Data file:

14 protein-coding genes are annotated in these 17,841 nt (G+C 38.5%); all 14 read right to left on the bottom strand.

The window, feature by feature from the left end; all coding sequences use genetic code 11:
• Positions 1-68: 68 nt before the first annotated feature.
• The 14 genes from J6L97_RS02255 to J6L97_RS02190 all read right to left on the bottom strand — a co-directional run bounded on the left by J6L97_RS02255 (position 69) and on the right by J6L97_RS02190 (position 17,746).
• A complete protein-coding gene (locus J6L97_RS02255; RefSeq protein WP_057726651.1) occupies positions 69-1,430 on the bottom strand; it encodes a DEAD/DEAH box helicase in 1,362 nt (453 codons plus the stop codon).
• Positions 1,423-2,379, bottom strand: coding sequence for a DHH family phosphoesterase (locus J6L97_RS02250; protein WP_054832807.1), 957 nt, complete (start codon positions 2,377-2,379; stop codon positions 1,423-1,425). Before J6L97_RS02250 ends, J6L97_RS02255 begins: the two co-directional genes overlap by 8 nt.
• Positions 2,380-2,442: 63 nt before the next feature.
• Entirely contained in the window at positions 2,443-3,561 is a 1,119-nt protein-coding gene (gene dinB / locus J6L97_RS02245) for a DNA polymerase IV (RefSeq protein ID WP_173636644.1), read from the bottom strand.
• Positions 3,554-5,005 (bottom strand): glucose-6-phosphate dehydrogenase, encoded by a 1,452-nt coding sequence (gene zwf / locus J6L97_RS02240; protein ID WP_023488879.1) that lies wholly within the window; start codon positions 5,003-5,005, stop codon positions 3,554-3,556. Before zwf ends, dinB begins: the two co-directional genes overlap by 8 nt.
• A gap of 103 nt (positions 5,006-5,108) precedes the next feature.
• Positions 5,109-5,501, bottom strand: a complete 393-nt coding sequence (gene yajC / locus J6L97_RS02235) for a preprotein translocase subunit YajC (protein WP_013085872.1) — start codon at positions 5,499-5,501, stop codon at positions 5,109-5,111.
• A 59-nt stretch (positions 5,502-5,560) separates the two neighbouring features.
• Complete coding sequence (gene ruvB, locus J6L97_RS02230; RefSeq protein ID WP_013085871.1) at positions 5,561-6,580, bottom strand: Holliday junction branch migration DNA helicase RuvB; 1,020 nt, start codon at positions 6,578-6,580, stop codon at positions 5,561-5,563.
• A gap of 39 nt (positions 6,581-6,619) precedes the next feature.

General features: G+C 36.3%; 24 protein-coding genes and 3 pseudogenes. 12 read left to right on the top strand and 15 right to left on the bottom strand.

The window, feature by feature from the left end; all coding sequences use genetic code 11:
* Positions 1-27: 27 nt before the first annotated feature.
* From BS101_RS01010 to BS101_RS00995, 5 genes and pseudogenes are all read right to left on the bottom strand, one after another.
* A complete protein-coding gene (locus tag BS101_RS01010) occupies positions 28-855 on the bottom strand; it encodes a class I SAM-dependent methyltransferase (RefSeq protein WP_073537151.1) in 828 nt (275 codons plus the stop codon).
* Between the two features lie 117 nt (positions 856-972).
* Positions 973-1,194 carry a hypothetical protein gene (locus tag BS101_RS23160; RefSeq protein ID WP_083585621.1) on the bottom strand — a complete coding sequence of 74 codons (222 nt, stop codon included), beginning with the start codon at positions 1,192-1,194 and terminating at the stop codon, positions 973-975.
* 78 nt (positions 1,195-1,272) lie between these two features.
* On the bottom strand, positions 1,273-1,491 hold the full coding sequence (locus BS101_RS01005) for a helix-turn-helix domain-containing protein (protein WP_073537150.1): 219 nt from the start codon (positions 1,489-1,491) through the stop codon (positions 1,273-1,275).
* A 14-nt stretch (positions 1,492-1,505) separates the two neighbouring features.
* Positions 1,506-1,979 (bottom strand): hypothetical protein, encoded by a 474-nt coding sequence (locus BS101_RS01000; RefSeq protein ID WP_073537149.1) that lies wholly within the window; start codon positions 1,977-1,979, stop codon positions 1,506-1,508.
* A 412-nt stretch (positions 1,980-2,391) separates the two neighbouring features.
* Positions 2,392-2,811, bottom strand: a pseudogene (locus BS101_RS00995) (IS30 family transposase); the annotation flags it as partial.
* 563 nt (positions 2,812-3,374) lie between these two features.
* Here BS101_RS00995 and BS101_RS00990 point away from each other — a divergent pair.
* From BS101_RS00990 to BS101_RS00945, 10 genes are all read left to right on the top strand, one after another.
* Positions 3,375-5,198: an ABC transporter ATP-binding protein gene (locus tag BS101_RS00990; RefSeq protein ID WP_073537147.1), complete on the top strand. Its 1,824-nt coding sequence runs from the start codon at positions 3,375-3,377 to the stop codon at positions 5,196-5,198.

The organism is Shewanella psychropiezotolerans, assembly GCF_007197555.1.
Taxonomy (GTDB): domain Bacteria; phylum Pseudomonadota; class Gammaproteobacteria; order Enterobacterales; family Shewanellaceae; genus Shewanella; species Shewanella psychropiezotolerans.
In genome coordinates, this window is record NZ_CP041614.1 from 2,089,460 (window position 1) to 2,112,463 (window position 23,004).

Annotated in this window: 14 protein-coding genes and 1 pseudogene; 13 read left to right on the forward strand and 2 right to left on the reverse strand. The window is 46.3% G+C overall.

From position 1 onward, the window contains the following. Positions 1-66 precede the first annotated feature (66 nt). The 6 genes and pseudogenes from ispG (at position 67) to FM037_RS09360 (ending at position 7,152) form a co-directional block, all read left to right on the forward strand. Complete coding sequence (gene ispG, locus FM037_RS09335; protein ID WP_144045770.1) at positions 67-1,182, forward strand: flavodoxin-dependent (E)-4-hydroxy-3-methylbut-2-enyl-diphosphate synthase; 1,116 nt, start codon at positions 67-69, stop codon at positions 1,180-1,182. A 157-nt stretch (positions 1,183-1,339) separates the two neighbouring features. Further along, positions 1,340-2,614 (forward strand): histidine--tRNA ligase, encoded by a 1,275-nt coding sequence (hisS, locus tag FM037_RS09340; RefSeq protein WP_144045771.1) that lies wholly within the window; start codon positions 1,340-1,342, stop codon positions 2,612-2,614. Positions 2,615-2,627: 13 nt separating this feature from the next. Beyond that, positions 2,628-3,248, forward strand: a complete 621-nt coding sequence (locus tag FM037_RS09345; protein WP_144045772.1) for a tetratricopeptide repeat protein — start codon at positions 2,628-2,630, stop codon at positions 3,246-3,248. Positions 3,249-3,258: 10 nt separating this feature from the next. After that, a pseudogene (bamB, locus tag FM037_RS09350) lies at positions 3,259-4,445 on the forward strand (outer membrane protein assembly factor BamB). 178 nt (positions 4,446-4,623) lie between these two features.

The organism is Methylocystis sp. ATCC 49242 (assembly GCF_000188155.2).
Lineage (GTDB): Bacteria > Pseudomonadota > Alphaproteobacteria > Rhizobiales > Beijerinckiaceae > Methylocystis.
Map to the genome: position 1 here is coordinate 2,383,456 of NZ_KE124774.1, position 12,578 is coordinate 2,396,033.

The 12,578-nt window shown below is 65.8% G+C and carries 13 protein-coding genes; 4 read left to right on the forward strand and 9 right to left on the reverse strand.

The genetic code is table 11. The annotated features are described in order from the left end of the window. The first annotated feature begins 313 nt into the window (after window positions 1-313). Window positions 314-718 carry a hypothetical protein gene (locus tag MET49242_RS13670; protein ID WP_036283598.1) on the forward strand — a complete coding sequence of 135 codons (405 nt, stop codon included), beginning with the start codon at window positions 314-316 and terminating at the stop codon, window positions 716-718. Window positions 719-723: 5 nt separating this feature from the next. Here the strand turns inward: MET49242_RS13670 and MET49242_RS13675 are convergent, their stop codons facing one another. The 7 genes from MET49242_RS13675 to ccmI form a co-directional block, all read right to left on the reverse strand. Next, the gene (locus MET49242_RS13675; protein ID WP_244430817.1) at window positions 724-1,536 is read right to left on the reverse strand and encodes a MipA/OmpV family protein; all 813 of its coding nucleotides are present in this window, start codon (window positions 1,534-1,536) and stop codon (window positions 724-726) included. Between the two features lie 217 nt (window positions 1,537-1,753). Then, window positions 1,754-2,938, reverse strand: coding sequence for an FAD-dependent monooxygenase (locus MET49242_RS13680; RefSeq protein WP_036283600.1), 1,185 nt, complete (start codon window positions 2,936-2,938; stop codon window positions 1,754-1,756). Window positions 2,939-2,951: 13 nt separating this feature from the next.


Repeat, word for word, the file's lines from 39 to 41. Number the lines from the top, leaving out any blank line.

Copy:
Map to the genome: position 1 here is coordinate 2,383,456 of NZ_KE124774.1, position 12,578 is coordinate 2,396,033.

The 12,578-nt window shown below is 65.8% G+C and carries 13 protein-coding genes; 4 read left to right on the forward strand and 9 right to left on the reverse strand.

The genetic code is table 11. The annotated features are described in order from the left end of the window. The first annotated feature begins 313 nt into the window (after window positions 1-313). Window positions 314-718 carry a hypothetical protein gene (locus tag MET49242_RS13670; protein ID WP_036283598.1) on the forward strand — a complete coding sequence of 135 codons (405 nt, stop codon included), beginning with the start codon at window positions 314-316 and terminating at the stop codon, window positions 716-718. Window positions 719-723: 5 nt separating this feature from the next. Here the strand turns inward: MET49242_RS13670 and MET49242_RS13675 are convergent, their stop codons facing one another. The 7 genes from MET49242_RS13675 to ccmI form a co-directional block, all read right to left on the reverse strand. Next, the gene (locus MET49242_RS13675; protein ID WP_244430817.1) at window positions 724-1,536 is read right to left on the reverse strand and encodes a MipA/OmpV family protein; all 813 of its coding nucleotides are present in this window, start codon (window positions 1,534-1,536) and stop codon (window positions 724-726) included. Between the two features lie 217 nt (window positions 1,537-1,753). Then, window positions 1,754-2,938, reverse strand: coding sequence for an FAD-dependent monooxygenase (locus MET49242_RS13680; RefSeq protein WP_036283600.1), 1,185 nt, complete (start codon window positions 2,936-2,938; stop codon window positions 1,754-1,756). Window positions 2,939-2,951: 13 nt separating this feature from the next.